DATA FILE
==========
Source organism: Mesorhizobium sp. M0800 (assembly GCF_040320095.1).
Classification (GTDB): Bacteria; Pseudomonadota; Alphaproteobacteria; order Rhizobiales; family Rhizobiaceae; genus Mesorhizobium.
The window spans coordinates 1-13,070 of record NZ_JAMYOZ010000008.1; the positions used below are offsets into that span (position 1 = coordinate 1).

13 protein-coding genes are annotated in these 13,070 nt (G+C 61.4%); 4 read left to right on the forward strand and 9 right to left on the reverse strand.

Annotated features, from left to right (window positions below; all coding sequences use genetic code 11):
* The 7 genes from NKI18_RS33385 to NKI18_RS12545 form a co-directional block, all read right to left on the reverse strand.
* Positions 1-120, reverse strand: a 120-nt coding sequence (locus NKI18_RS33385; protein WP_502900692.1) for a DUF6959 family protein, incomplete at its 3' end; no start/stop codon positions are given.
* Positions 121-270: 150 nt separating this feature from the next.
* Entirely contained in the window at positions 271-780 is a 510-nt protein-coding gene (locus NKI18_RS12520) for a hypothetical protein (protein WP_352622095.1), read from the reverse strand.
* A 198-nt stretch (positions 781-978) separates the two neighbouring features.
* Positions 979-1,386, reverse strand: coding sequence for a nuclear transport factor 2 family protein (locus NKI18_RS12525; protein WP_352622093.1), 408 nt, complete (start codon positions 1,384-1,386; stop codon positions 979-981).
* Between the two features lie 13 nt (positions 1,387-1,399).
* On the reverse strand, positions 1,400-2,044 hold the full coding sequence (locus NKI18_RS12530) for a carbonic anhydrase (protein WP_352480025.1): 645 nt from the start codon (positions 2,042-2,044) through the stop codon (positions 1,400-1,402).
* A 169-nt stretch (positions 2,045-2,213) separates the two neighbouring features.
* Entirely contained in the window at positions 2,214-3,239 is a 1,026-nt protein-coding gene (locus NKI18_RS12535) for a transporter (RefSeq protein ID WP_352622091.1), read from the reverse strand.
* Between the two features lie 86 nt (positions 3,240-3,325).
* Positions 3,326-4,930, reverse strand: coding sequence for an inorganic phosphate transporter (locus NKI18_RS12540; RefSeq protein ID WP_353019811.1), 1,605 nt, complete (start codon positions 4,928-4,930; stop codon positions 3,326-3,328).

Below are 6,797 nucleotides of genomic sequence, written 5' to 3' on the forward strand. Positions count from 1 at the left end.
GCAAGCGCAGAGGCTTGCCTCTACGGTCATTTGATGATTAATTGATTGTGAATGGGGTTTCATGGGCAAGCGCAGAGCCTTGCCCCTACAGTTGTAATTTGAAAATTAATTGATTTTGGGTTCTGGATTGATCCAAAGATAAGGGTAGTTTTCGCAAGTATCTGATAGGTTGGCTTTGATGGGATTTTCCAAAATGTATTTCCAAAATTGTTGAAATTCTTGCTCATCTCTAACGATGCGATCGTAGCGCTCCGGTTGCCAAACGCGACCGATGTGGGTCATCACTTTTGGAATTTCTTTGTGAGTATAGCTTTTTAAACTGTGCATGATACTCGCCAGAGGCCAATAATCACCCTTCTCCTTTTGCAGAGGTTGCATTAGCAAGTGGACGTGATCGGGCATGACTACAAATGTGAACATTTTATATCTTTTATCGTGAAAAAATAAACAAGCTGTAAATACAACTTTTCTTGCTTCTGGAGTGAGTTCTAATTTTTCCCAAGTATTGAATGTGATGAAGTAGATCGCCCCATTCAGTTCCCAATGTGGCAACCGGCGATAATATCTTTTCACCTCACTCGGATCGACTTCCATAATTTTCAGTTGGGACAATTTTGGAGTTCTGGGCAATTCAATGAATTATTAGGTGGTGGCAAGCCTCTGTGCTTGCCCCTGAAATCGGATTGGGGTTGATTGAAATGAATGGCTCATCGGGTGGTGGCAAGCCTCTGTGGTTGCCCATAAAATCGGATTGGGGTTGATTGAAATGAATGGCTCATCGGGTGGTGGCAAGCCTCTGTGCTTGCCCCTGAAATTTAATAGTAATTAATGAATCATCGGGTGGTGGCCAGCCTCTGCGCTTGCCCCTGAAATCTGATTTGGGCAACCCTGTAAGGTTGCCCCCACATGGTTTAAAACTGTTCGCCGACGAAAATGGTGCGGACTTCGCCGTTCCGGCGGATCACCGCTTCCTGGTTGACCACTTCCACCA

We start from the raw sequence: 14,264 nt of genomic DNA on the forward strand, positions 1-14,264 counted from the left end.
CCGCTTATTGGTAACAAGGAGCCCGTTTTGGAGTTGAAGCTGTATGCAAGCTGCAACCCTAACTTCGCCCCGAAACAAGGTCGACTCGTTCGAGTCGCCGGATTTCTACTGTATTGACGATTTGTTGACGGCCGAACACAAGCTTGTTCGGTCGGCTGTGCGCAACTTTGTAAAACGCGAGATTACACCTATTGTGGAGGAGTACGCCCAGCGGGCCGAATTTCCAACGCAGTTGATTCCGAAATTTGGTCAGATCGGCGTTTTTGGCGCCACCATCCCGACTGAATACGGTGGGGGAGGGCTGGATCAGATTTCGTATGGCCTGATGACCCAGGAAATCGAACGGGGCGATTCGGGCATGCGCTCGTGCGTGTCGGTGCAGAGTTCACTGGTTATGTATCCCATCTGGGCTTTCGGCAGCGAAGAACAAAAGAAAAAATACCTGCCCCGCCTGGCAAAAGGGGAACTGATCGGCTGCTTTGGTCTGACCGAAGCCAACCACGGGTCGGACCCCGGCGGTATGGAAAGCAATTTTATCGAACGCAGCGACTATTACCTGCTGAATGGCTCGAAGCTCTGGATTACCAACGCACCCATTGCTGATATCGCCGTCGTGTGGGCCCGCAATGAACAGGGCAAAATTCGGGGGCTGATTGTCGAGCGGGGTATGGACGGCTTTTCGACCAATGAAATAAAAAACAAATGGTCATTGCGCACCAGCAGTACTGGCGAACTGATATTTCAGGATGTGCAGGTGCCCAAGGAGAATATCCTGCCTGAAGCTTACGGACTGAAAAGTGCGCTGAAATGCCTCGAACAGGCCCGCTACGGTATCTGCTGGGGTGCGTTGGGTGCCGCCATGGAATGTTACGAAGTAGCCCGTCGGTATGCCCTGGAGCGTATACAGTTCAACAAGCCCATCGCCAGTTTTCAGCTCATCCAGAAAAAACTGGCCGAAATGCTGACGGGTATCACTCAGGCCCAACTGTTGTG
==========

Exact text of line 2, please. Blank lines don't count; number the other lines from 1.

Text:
Classification (GTDB): Bacteria; Pseudomonadota; Alphaproteobacteria; order Rhizobiales; family Rhizobiaceae; genus Mesorhizobium.